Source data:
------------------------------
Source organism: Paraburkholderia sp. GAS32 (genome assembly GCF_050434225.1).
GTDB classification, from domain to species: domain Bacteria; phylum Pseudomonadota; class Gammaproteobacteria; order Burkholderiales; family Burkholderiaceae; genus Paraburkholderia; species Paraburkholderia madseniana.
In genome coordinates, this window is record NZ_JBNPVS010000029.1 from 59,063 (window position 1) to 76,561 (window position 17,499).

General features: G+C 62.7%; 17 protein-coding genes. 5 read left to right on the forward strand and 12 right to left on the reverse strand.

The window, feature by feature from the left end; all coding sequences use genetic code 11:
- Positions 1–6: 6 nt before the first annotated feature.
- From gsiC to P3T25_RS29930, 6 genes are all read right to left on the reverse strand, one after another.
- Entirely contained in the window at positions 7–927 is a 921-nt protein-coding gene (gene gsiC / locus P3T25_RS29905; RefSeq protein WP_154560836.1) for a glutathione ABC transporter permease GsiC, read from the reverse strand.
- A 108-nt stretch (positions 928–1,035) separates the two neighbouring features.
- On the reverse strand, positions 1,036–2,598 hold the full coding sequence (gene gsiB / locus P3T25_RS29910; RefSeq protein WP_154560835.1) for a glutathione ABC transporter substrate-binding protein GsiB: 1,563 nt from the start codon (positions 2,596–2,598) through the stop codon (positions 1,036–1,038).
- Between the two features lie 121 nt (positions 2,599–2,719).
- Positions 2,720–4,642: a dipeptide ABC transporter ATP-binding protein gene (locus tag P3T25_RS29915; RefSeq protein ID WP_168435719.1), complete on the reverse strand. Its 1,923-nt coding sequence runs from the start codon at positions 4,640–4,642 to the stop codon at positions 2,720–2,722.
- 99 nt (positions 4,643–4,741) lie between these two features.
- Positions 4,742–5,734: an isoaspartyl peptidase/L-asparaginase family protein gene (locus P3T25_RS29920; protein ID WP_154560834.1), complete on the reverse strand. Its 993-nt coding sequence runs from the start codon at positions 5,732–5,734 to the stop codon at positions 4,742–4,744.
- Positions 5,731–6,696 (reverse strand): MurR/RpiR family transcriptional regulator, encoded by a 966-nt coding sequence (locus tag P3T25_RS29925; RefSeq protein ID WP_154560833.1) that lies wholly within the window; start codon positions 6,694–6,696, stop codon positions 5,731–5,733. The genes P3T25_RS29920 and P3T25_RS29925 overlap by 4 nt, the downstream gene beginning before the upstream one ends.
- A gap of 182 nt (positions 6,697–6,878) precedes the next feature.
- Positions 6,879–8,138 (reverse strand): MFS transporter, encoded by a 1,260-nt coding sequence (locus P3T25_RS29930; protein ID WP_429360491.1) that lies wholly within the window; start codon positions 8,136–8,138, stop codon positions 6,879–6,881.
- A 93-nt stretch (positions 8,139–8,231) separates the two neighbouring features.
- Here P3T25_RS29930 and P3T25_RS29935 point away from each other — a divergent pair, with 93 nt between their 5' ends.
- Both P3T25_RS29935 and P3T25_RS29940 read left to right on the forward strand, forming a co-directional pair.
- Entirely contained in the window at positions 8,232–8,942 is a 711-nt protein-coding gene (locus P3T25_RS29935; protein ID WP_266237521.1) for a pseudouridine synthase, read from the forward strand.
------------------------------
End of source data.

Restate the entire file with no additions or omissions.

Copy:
Source organism: Paraburkholderia sp. GAS32 (genome assembly GCF_050434225.1).
GTDB classification, from domain to species: domain Bacteria; phylum Pseudomonadota; class Gammaproteobacteria; order Burkholderiales; family Burkholderiaceae; genus Paraburkholderia; species Paraburkholderia madseniana.
In genome coordinates, this window is record NZ_JBNPVS010000029.1 from 59,063 (window position 1) to 76,561 (window position 17,499).

General features: G+C 62.7%; 17 protein-coding genes. 5 read left to right on the forward strand and 12 right to left on the reverse strand.

The window, feature by feature from the left end; all coding sequences use genetic code 11:
- Positions 1–6: 6 nt before the first annotated feature.
- From gsiC to P3T25_RS29930, 6 genes are all read right to left on the reverse strand, one after another.
- Entirely contained in the window at positions 7–927 is a 921-nt protein-coding gene (gene gsiC / locus P3T25_RS29905; RefSeq protein WP_154560836.1) for a glutathione ABC transporter permease GsiC, read from the reverse strand.
- A 108-nt stretch (positions 928–1,035) separates the two neighbouring features.
- On the reverse strand, positions 1,036–2,598 hold the full coding sequence (gene gsiB / locus P3T25_RS29910; RefSeq protein WP_154560835.1) for a glutathione ABC transporter substrate-binding protein GsiB: 1,563 nt from the start codon (positions 2,596–2,598) through the stop codon (positions 1,036–1,038).
- Between the two features lie 121 nt (positions 2,599–2,719).
- Positions 2,720–4,642: a dipeptide ABC transporter ATP-binding protein gene (locus tag P3T25_RS29915; RefSeq protein ID WP_168435719.1), complete on the reverse strand. Its 1,923-nt coding sequence runs from the start codon at positions 4,640–4,642 to the stop codon at positions 2,720–2,722.
- 99 nt (positions 4,643–4,741) lie between these two features.
- Positions 4,742–5,734: an isoaspartyl peptidase/L-asparaginase family protein gene (locus P3T25_RS29920; protein ID WP_154560834.1), complete on the reverse strand. Its 993-nt coding sequence runs from the start codon at positions 5,732–5,734 to the stop codon at positions 4,742–4,744.
- Positions 5,731–6,696 (reverse strand): MurR/RpiR family transcriptional regulator, encoded by a 966-nt coding sequence (locus tag P3T25_RS29925; RefSeq protein ID WP_154560833.1) that lies wholly within the window; start codon positions 6,694–6,696, stop codon positions 5,731–5,733. The genes P3T25_RS29920 and P3T25_RS29925 overlap by 4 nt, the downstream gene beginning before the upstream one ends.
- A gap of 182 nt (positions 6,697–6,878) precedes the next feature.
- Positions 6,879–8,138 (reverse strand): MFS transporter, encoded by a 1,260-nt coding sequence (locus P3T25_RS29930; protein ID WP_429360491.1) that lies wholly within the window; start codon positions 8,136–8,138, stop codon positions 6,879–6,881.
- A 93-nt stretch (positions 8,139–8,231) separates the two neighbouring features.
- Here P3T25_RS29930 and P3T25_RS29935 point away from each other — a divergent pair, with 93 nt between their 5' ends.
- Both P3T25_RS29935 and P3T25_RS29940 read left to right on the forward strand, forming a co-directional pair.
- Entirely contained in the window at positions 8,232–8,942 is a 711-nt protein-coding gene (locus P3T25_RS29935; protein ID WP_266237521.1) for a pseudouridine synthase, read from the forward strand.